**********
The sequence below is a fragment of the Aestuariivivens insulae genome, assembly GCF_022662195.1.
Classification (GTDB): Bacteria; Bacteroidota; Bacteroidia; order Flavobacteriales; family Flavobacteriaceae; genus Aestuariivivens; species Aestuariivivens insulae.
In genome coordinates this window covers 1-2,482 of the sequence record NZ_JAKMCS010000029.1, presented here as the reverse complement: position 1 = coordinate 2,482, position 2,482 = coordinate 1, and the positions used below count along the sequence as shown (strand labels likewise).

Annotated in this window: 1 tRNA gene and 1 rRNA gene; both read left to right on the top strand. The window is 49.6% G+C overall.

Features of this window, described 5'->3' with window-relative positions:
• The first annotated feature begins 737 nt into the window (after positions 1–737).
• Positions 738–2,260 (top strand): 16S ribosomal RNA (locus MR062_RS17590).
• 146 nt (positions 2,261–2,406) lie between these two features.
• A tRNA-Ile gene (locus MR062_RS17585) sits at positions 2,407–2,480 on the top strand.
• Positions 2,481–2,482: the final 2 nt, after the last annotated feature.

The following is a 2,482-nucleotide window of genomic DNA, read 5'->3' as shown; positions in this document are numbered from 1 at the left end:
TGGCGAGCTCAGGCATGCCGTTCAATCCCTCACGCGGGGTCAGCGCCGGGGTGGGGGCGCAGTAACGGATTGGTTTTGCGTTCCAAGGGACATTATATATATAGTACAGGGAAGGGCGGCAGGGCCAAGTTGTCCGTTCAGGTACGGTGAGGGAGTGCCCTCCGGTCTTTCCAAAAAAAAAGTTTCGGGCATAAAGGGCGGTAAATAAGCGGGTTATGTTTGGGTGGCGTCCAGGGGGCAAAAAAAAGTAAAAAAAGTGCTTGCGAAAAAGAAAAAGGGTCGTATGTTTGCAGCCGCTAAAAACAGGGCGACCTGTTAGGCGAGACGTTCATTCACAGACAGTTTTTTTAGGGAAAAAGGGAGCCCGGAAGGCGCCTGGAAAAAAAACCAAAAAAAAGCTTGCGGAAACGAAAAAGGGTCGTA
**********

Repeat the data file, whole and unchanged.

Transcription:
The sequence below is a fragment of the Aestuariivivens insulae genome, assembly GCF_022662195.1.
Classification (GTDB): Bacteria; Bacteroidota; Bacteroidia; order Flavobacteriales; family Flavobacteriaceae; genus Aestuariivivens; species Aestuariivivens insulae.
In genome coordinates this window covers 1-2,482 of the sequence record NZ_JAKMCS010000029.1, presented here as the reverse complement: position 1 = coordinate 2,482, position 2,482 = coordinate 1, and the positions used below count along the sequence as shown (strand labels likewise).

Annotated in this window: 1 tRNA gene and 1 rRNA gene; both read left to right on the top strand. The window is 49.6% G+C overall.

Features of this window, described 5'->3' with window-relative positions:
• The first annotated feature begins 737 nt into the window (after positions 1–737).
• Positions 738–2,260 (top strand): 16S ribosomal RNA (locus MR062_RS17590).
• 146 nt (positions 2,261–2,406) lie between these two features.
• A tRNA-Ile gene (locus MR062_RS17585) sits at positions 2,407–2,480 on the top strand.
• Positions 2,481–2,482: the final 2 nt, after the last annotated feature.

The following is a 2,482-nucleotide window of genomic DNA, read 5'->3' as shown; positions in this document are numbered from 1 at the left end:
TGGCGAGCTCAGGCATGCCGTTCAATCCCTCACGCGGGGTCAGCGCCGGGGTGGGGGCGCAGTAACGGATTGGTTTTGCGTTCCAAGGGACATTATATATATAGTACAGGGAAGGGCGGCAGGGCCAAGTTGTCCGTTCAGGTACGGTGAGGGAGTGCCCTCCGGTCTTTCCAAAAAAAAAGTTTCGGGCATAAAGGGCGGTAAATAAGCGGGTTATGTTTGGGTGGCGTCCAGGGGGCAAAAAAAAGTAAAAAAAGTGCTTGCGAAAAAGAAAAAGGGTCGTATGTTTGCAGCCGCTAAAAACAGGGCGACCTGTTAGGCGAGACGTTCATTCACAGACAGTTTTTTTAGGGAAAAAGGGAGCCCGGAAGGCGCCTGGAAAAAAAACCAAAAAAAAGCTTGCGGAAACGAAAAAGGGTCGTA